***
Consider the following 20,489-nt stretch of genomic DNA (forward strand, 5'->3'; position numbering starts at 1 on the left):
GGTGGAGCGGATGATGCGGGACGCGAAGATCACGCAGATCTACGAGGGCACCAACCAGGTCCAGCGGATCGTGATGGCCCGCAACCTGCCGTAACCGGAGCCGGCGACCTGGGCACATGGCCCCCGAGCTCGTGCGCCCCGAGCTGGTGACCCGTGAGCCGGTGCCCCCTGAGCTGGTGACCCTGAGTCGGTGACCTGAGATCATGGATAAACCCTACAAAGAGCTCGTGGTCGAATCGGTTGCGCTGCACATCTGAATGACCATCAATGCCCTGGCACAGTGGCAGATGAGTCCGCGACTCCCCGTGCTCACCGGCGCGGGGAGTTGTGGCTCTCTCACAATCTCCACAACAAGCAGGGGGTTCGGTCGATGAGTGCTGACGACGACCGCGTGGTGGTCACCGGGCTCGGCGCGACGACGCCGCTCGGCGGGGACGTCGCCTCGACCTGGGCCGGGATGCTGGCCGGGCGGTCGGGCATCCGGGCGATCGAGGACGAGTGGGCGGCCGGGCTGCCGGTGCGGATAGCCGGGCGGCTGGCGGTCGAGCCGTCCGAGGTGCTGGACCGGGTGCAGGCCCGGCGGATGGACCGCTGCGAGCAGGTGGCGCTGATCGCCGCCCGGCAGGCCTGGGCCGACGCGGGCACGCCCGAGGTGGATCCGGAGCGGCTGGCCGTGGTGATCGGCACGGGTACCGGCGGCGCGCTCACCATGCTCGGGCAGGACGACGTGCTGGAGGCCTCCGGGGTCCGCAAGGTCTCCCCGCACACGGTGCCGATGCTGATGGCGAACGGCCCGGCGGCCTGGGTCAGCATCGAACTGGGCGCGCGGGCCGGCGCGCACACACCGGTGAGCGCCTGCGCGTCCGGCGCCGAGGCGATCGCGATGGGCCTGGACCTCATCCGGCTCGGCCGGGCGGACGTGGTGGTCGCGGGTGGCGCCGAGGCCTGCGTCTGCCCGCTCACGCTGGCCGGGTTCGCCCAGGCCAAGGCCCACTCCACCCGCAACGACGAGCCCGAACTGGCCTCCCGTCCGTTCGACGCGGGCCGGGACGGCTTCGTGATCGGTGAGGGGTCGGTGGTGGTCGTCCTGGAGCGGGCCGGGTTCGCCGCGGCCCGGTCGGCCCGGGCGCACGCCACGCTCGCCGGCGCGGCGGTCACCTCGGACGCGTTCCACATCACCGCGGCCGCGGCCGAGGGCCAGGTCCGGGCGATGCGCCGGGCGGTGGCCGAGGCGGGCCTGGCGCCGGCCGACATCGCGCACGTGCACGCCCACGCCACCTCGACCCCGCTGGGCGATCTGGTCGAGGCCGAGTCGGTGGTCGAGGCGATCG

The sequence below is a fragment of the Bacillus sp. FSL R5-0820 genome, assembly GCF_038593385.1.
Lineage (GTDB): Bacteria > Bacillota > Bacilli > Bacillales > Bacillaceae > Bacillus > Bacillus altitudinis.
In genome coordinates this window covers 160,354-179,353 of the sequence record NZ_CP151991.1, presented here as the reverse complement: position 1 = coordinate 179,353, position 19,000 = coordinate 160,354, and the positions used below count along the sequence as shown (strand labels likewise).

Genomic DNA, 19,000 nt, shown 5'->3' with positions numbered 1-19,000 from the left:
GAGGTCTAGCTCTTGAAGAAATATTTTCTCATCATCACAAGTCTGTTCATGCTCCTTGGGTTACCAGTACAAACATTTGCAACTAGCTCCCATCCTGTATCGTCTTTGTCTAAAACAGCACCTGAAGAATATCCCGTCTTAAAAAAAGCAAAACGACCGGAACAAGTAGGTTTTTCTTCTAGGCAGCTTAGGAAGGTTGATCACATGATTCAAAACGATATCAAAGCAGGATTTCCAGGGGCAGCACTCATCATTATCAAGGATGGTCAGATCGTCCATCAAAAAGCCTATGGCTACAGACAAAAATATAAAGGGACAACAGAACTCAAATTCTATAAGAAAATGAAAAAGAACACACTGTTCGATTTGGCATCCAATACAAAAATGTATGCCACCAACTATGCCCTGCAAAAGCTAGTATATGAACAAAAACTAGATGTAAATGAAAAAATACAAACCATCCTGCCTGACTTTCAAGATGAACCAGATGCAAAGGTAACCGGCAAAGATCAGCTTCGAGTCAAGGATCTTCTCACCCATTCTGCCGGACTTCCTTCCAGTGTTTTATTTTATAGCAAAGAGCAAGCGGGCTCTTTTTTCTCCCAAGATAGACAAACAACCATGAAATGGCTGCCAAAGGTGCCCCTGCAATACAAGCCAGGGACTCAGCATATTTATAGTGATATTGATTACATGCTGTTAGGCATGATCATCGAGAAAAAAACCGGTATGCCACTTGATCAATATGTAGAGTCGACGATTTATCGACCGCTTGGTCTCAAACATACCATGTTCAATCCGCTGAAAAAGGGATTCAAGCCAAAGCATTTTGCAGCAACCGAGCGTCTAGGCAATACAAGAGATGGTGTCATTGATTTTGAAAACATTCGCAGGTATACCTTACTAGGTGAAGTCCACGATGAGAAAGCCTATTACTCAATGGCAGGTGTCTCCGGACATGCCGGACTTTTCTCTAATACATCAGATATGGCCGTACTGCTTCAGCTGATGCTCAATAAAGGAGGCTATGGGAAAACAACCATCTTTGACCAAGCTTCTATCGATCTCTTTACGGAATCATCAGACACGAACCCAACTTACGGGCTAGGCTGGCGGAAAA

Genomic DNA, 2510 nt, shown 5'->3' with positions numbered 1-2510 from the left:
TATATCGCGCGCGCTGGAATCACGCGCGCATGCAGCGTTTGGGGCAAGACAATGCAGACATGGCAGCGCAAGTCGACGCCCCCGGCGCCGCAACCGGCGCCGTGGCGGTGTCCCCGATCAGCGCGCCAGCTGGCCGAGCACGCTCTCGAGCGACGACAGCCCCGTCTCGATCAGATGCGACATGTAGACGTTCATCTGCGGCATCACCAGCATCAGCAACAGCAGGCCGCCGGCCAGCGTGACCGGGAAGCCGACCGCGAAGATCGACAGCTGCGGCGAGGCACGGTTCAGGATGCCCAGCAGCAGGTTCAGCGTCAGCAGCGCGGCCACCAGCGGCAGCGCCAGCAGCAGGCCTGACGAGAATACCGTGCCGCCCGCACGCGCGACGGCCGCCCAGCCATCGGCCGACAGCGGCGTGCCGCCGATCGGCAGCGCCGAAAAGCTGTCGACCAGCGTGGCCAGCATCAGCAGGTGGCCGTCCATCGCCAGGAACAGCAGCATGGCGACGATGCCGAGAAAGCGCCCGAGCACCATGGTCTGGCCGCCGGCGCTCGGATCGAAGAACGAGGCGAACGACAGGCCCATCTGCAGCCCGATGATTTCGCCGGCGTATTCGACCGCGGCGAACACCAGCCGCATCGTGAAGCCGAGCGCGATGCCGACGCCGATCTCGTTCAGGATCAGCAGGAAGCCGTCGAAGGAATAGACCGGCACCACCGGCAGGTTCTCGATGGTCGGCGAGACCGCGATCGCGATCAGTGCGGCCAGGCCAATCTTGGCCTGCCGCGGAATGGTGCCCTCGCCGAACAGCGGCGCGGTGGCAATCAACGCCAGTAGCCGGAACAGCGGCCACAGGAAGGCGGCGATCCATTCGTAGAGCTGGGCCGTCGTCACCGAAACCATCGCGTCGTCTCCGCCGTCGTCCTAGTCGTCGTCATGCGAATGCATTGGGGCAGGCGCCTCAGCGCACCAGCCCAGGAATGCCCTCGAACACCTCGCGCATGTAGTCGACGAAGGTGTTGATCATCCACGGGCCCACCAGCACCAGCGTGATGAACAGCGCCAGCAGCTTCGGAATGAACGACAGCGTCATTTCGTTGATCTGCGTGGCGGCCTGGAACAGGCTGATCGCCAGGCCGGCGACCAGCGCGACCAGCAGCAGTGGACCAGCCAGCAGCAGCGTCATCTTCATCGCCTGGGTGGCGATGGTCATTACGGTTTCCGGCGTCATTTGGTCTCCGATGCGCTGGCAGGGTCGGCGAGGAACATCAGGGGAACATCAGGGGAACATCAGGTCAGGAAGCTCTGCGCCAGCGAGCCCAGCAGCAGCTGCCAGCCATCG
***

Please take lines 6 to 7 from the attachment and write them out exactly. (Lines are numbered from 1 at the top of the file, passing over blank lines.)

Genomic DNA, 19,000 nt, shown 5'->3' with positions numbered 1-19,000 from the left:
GAGGTCTAGCTCTTGAAGAAATATTTTCTCATCATCACAAGTCTGTTCATGCTCCTTGGGTTACCAGTACAAACATTTGCAACTAGCTCCCATCCTGTATCGTCTTTGTCTAAAACAGCACCTGAAGAATATCCCGTCTTAAAAAAAGCAAAACGACCGGAACAAGTAGGTTTTTCTTCTAGGCAGCTTAGGAAGGTTGATCACATGATTCAAAACGATATCAAAGCAGGATTTCCAGGGGCAGCACTCATCATTATCAAGGATGGTCAGATCGTCCATCAAAAAGCCTATGGCTACAGACAAAAATATAAAGGGACAACAGAACTCAAATTCTATAAGAAAATGAAAAAGAACACACTGTTCGATTTGGCATCCAATACAAAAATGTATGCCACCAACTATGCCCTGCAAAAGCTAGTATATGAACAAAAACTAGATGTAAATGAAAAAATACAAACCATCCTGCCTGACTTTCAAGATGAACCAGATGCAAAGGTAACCGGCAAAGATCAGCTTCGAGTCAAGGATCTTCTCACCCATTCTGCCGGACTTCCTTCCAGTGTTTTATTTTATAGCAAAGAGCAAGCGGGCTCTTTTTTCTCCCAAGATAGACAAACAACCATGAAATGGCTGCCAAAGGTGCCCCTGCAATACAAGCCAGGGACTCAGCATATTTATAGTGATATTGATTACATGCTGTTAGGCATGATCATCGAGAAAAAAACCGGTATGCCACTTGATCAATATGTAGAGTCGACGATTTATCGACCGCTTGGTCTCAAACATACCATGTTCAATCCGCTGAAAAAGGGATTCAAGCCAAAGCATTTTGCAGCAACCGAGCGTCTAGGCAATACAAGAGATGGTGTCATTGATTTTGAAAACATTCGCAGGTATACCTTACTAGGTGAAGTCCACGATGAGAAAGCCTATTACTCAATGGCAGGTGTCTCCGGACATGCCGGACTTTTCTCTAATACATCAGATATGGCCGTACTGCTTCAGCTGATGCTCAATAAAGGAGGCTATGGGAAAACAACCATCTTTGACCAAGCTTCTATCGATCTCTTTACGGAATCATCAGACACGAACCCAACTTACGGGCTAGGCTGGCGGAAAA